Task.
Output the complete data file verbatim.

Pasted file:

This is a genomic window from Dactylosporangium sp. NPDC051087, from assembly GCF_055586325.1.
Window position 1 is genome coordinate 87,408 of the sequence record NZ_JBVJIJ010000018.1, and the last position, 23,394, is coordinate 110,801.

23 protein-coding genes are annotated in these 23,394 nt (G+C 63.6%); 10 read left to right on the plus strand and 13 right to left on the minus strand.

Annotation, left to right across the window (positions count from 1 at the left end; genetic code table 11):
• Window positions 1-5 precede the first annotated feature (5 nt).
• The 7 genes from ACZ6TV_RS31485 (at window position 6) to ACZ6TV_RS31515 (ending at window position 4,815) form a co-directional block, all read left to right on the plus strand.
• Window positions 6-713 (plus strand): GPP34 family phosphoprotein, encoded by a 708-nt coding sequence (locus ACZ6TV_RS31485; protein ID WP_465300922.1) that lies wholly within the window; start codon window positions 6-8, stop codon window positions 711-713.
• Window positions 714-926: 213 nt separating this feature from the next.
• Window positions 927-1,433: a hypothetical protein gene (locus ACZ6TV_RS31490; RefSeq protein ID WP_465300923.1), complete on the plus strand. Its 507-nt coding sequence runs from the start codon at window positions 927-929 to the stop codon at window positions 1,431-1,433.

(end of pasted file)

This is a genomic window from Dactylosporangium sp. NPDC051087, from assembly GCF_055586325.1.
Window position 1 is genome coordinate 87,408 of the sequence record NZ_JBVJIJ010000018.1, and the last position, 23,394, is coordinate 110,801.

23 protein-coding genes are annotated in these 23,394 nt (G+C 63.6%); 10 read left to right on the plus strand and 13 right to left on the minus strand.

Annotation, left to right across the window (positions count from 1 at the left end; genetic code table 11):
• Window positions 1-5 precede the first annotated feature (5 nt).
• The 7 genes from ACZ6TV_RS31485 (at window position 6) to ACZ6TV_RS31515 (ending at window position 4,815) form a co-directional block, all read left to right on the plus strand.
• Window positions 6-713 (plus strand): GPP34 family phosphoprotein, encoded by a 708-nt coding sequence (locus ACZ6TV_RS31485; protein ID WP_465300922.1) that lies wholly within the window; start codon window positions 6-8, stop codon window positions 711-713.
• Window positions 714-926: 213 nt separating this feature from the next.
• Window positions 927-1,433: a hypothetical protein gene (locus ACZ6TV_RS31490; RefSeq protein ID WP_465300923.1), complete on the plus strand. Its 507-nt coding sequence runs from the start codon at window positions 927-929 to the stop codon at window positions 1,431-1,433.